top of page
Rob Mallicoat

Rob Mallicoat

Interview Date: May 28, 2009


How far would you go to keep doing the thing that you love more than anything else in the world?  Most of us never have to deal with the implications of that question, but former middle reliever Rob Mallicoat had to make a very important decision that had lasting consequences on his career.


His Major League career began in 1987 after spending three years in the minor leagues.  “The idea of bringing a 19 year or 20-year-old to the bigs, even in the 80s, was still a rare thing.  You spent your time in the minors and then got your chance.  I felt I was on a somewhat accelerated program by playing my first full season in 1985 and being in the big leagues two years later.”  Unfortunately, despite being a highly-touted prospect, his first year did not go well and he would languish in the minors for another four years.


When he returned in 1991, the Astros had firmly decided he was going to be a middle reliever.  “I loved pitching wherever I was put.  I felt that without a solid off-speed pitch, I did not have enough variety to go through a lineup two or three times.”  He would show a lot of promise early in his first season back.  “In 1991, I had 26 holds in 30 appearances.  Holds were not really kept track of, but I came in and got out of some major jams.  I really started to feel like I was supposed to be in The Show.”

He would struggle in this position but did well enough that the Astros offered him a one-year contract extension for 1993.  He would never see action in another Major League game, but he was not ready to stop playing.  In 1994, he would see an opportunity to play the game he loved but it would come with a great cost.  He made a decision that would leave him blacklisted by most professional players for the rest of his career: he decided to become a replacement player during the biggest strike in baseball history.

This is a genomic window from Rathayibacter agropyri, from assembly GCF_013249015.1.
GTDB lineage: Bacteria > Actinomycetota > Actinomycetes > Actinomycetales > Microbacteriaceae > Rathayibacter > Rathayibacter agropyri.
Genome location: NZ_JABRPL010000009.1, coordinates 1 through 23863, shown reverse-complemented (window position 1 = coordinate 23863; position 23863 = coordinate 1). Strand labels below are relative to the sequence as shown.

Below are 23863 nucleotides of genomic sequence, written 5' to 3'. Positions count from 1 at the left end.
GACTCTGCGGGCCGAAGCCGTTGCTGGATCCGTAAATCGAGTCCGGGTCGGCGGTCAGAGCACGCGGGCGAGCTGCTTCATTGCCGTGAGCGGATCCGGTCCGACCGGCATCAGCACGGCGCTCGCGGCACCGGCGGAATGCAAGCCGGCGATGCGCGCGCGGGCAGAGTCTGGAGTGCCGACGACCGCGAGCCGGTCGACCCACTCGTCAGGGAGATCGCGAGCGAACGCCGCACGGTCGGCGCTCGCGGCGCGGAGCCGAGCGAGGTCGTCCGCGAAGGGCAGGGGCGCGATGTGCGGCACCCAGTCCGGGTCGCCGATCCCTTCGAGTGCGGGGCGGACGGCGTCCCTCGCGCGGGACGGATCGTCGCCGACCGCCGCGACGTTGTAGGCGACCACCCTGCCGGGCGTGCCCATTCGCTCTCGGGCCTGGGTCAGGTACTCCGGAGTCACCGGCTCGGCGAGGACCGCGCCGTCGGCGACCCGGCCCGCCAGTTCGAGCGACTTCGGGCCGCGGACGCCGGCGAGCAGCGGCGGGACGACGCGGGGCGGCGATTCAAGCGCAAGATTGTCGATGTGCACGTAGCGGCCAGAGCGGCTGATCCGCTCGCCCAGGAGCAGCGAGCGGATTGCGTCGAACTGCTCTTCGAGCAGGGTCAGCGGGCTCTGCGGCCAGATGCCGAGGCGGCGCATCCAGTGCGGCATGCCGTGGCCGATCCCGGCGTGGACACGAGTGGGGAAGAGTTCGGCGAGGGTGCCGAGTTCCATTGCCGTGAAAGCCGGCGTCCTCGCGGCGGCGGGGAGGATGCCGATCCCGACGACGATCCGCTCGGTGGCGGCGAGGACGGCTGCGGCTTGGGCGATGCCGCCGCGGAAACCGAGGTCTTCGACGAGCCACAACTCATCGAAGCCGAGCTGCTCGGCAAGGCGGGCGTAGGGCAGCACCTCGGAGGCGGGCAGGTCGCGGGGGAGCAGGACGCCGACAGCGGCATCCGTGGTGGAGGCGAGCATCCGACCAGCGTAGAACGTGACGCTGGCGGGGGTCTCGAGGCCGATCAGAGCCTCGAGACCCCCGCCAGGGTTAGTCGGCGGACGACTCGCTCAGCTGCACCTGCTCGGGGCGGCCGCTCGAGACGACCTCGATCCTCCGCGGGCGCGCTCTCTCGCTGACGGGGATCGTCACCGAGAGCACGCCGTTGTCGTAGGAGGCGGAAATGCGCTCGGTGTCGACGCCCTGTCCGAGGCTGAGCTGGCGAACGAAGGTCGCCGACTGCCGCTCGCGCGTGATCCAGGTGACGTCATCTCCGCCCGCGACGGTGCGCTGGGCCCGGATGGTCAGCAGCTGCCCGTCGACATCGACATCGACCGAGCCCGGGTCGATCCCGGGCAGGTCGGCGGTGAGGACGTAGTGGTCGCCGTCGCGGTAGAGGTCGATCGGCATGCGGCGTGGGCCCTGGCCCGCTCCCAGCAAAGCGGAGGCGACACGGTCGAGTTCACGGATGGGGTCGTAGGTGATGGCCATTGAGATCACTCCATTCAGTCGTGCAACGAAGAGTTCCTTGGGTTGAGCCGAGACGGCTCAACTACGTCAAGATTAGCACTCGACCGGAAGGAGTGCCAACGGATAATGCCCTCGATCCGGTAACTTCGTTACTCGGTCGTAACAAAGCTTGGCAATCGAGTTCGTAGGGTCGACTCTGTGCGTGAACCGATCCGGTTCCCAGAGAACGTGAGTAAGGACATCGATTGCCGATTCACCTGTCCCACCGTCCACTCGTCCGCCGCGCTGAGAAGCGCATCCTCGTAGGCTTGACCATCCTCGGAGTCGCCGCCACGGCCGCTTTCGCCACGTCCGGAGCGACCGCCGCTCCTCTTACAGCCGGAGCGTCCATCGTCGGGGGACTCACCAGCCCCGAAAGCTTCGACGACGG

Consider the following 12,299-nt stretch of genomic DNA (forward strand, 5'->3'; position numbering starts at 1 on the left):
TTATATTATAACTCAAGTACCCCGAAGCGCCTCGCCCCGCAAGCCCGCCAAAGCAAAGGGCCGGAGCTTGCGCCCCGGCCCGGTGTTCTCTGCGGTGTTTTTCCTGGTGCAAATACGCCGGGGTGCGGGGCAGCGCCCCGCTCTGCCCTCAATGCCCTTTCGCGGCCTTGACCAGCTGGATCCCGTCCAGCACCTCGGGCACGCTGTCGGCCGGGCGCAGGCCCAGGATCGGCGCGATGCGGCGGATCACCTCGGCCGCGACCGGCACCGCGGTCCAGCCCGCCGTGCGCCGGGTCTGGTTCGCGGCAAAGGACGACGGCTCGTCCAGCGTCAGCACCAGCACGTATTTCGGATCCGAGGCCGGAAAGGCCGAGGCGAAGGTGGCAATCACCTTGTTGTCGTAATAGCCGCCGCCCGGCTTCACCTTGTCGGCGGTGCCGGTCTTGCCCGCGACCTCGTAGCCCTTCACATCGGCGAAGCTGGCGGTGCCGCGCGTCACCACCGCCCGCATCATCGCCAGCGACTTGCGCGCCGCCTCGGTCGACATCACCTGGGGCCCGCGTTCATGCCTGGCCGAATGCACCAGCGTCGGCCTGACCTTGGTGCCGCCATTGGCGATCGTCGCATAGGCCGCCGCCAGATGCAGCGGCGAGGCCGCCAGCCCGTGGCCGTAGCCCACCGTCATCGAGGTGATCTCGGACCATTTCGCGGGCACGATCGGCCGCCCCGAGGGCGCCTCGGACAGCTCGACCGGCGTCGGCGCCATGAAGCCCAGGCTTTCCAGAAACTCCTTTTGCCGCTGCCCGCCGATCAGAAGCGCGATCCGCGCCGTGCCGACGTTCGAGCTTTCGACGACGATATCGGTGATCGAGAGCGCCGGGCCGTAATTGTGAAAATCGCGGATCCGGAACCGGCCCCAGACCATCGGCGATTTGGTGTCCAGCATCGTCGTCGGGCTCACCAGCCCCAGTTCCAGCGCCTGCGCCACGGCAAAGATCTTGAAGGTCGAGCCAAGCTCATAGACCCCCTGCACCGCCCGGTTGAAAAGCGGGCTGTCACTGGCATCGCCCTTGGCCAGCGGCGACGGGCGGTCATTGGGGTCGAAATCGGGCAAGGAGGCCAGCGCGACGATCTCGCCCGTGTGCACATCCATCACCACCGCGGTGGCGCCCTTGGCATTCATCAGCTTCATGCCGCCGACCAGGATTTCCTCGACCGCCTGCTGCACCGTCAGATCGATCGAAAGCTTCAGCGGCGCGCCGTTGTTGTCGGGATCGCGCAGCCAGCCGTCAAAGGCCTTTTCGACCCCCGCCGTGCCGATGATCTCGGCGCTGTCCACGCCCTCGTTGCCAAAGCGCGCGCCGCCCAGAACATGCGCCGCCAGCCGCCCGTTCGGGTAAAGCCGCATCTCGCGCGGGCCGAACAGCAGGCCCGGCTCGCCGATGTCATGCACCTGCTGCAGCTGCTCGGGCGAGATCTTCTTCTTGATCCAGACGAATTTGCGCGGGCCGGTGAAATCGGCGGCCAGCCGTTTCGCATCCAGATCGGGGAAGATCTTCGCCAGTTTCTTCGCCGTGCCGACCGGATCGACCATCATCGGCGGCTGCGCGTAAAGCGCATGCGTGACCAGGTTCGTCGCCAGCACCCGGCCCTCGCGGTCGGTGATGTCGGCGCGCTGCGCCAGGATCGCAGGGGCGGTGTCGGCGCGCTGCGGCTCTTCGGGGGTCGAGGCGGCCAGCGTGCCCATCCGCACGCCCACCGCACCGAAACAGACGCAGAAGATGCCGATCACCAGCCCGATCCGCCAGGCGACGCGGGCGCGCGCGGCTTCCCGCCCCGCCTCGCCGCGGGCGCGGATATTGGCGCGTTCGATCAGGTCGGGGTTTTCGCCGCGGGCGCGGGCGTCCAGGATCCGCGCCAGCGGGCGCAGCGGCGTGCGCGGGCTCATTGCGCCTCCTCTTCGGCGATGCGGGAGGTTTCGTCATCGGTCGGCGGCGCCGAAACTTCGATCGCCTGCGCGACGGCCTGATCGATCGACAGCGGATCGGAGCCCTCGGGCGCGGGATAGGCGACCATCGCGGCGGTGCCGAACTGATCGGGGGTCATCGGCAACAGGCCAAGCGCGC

Interestingly, he kept a very detailed online diary about these experiences which can be read at  “I still have people e-mail me about that website and those posts to this day.  I did not have a single negative e-mail or bad response from the fans/public.  A few players were ticked off that I crossed, but to be honest, I never really did anything outside of going to spring training and trying one last time in testing out my arm.  The strike broke on the evening before Opening Day in 1995.  My thoughts were that the Union should have found a way to keep playing the 1994 season and World Series and keep the fans from being the ones who lost during this whole debacle.”


In the last post on his online diary, Mallicoat makes the tough decision to give up baseball.  It is an emotional entry that is full of deep reflection upon his career.  “Deciding when to hang up the cleats is usually more of a physical thing than a mental one.  I still, to this day, can hit a baseball pretty well and can throw a nasty slider or two-seam fastball.  The problem is that it is to my son and is using a whiffle ball.  And my shoulder is probably going to be tender the next day.”


Today Mallicoat is still staying active, but with a new sport.  “I took up tennis a few years ago and there are some parallels in a tennis serve to pitching.  Changing speeds, location, and the motion itself.  I really have taken tennis up to satisfy my competitiveness.  I miss the camaraderie that came with playing ball for eight months a year with 25 teammates.  Nothing can quite mimic that in the world of business.”

bottom of page